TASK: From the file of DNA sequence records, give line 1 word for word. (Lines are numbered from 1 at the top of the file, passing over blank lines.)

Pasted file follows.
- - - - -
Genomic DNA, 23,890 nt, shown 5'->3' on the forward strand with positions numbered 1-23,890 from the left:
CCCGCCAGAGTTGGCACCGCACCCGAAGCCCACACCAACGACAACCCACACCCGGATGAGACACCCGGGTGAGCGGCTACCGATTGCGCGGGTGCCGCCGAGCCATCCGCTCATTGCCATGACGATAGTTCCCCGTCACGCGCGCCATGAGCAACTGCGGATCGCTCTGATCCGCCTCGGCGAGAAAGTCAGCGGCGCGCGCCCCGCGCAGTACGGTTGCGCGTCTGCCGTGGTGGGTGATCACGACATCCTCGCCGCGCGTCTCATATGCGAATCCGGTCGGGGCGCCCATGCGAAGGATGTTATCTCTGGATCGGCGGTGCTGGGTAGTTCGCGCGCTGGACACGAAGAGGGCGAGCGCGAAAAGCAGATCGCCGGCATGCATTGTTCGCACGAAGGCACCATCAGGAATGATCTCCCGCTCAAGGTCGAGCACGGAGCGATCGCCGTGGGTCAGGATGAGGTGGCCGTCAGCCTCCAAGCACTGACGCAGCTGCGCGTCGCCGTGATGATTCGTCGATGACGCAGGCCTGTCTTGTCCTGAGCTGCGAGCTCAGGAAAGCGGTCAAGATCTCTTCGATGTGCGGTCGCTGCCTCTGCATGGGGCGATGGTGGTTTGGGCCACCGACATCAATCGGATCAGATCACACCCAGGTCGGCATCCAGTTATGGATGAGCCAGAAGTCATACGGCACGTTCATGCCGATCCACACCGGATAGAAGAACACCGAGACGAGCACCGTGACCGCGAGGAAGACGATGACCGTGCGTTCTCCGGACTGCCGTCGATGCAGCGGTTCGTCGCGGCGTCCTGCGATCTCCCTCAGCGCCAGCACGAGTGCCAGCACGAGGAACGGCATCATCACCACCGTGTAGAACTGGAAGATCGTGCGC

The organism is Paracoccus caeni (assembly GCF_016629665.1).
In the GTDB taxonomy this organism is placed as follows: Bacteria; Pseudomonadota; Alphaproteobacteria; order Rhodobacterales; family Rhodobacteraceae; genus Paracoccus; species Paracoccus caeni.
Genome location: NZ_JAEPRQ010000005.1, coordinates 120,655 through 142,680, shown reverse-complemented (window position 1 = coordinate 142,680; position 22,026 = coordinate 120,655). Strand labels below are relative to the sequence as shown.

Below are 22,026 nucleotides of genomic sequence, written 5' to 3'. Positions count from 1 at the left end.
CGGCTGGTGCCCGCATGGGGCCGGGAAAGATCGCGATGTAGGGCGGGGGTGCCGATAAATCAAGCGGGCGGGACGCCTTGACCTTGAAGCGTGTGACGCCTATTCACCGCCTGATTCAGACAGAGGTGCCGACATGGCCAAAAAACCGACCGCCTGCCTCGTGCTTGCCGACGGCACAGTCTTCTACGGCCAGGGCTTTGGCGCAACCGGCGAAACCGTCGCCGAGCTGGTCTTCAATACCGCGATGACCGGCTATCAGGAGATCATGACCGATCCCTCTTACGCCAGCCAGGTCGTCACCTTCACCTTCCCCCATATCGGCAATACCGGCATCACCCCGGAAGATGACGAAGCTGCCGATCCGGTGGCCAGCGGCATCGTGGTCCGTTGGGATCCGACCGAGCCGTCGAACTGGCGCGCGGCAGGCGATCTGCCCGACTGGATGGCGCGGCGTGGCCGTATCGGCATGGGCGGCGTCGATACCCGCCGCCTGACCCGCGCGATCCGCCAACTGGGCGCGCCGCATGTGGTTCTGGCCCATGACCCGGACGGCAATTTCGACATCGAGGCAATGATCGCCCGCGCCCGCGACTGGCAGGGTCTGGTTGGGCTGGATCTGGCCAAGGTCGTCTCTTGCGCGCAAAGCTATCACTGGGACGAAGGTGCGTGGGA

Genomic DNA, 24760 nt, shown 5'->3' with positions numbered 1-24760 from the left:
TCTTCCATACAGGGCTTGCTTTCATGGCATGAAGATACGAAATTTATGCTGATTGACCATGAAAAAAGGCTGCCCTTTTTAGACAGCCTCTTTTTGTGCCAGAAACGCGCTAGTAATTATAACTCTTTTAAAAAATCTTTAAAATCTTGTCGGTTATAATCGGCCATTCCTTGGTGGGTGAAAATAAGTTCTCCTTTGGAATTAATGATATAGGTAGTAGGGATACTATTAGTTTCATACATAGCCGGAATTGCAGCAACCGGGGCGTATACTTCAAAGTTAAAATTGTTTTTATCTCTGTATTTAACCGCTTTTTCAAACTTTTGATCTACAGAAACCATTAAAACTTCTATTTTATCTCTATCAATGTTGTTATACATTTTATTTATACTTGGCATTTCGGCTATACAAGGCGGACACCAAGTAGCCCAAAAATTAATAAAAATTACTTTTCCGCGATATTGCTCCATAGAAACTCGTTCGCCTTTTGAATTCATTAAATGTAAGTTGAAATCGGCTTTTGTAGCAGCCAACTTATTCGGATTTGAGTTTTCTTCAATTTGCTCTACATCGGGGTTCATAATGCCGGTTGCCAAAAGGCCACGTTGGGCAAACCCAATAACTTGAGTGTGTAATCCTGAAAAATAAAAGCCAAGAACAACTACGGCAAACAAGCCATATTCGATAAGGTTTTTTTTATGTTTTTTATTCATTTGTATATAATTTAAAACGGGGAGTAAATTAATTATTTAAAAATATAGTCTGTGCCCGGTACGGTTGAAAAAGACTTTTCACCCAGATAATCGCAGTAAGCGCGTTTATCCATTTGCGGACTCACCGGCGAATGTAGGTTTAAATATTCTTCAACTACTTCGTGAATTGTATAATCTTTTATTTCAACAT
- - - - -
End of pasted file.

Genomic DNA, 23,890 nt, shown 5'->3' on the forward strand with positions numbered 1-23,890 from the left: